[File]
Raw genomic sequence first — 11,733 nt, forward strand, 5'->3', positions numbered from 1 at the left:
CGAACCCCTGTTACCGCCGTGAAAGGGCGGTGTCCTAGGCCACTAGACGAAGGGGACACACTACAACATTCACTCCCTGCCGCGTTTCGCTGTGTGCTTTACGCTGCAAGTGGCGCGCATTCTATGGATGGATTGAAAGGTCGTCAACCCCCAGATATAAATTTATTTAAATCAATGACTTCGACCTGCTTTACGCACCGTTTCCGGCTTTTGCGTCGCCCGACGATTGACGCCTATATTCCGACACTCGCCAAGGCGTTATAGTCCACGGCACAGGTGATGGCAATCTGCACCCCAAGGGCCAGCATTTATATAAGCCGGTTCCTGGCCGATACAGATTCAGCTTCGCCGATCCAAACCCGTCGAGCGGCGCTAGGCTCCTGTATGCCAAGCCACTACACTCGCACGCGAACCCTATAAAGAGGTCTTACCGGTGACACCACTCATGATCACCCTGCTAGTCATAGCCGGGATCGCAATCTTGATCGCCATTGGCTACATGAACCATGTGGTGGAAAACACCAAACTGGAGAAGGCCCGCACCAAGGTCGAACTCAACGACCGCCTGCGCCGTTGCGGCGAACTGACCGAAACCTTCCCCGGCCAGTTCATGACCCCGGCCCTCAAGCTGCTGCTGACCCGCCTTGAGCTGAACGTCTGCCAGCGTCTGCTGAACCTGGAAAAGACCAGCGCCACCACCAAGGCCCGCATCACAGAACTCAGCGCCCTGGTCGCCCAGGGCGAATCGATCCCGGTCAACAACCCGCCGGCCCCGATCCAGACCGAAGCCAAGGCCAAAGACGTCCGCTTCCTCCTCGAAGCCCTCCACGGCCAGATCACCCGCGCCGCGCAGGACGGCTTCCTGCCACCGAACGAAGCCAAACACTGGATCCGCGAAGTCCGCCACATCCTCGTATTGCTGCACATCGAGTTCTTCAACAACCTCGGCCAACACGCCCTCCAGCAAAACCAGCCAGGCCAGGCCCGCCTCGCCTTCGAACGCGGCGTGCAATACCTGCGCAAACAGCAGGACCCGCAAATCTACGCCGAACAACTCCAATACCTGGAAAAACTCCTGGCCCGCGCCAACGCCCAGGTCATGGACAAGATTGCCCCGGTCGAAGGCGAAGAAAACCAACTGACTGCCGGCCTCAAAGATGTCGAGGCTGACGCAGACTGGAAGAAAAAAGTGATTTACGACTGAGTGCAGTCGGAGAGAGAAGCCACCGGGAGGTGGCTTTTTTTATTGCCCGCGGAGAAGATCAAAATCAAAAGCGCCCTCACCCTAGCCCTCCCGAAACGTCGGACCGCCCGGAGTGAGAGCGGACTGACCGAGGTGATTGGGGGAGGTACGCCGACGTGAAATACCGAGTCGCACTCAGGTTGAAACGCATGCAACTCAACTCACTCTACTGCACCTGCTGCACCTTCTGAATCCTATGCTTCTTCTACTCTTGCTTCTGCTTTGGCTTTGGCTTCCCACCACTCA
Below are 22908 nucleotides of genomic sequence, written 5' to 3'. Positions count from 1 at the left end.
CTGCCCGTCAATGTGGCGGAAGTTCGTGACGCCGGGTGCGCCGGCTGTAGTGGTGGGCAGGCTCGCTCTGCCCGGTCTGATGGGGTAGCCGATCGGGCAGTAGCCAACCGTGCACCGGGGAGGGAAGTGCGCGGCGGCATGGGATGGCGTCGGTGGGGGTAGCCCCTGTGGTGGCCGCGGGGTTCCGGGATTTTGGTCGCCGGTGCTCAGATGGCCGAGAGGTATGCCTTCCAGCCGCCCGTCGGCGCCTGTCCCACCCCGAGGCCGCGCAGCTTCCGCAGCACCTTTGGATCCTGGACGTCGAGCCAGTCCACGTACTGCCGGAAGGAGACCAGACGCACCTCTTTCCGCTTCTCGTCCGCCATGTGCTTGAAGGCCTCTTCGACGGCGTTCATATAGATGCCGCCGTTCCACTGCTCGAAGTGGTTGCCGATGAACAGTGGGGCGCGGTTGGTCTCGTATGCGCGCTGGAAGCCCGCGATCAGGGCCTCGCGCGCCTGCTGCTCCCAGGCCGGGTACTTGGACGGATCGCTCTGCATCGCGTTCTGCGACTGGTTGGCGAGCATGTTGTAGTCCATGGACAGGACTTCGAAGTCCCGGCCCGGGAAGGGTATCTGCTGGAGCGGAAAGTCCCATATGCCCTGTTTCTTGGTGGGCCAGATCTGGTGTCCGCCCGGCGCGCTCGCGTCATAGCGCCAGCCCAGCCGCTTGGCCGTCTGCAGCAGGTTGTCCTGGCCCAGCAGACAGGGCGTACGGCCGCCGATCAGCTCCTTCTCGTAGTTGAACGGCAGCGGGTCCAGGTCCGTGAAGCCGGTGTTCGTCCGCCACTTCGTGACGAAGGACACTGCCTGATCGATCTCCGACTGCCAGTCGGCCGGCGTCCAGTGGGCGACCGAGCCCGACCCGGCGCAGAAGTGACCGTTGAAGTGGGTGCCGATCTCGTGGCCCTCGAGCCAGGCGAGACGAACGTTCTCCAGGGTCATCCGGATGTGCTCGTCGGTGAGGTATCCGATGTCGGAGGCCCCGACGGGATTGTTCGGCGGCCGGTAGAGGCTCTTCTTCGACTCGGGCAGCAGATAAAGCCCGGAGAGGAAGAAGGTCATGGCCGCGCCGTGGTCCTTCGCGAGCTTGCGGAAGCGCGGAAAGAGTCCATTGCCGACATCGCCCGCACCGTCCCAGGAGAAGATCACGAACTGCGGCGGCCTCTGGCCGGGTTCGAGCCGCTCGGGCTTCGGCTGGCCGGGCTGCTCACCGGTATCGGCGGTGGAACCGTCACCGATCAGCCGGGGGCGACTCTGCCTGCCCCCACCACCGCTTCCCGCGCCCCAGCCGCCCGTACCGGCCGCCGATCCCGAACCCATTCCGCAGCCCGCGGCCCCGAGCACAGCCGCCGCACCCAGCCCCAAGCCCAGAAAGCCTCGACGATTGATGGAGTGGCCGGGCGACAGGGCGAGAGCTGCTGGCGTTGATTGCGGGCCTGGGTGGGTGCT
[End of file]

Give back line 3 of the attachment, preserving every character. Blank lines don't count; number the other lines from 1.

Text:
Below are 22908 nucleotides of genomic sequence, written 5' to 3'. Positions count from 1 at the left end.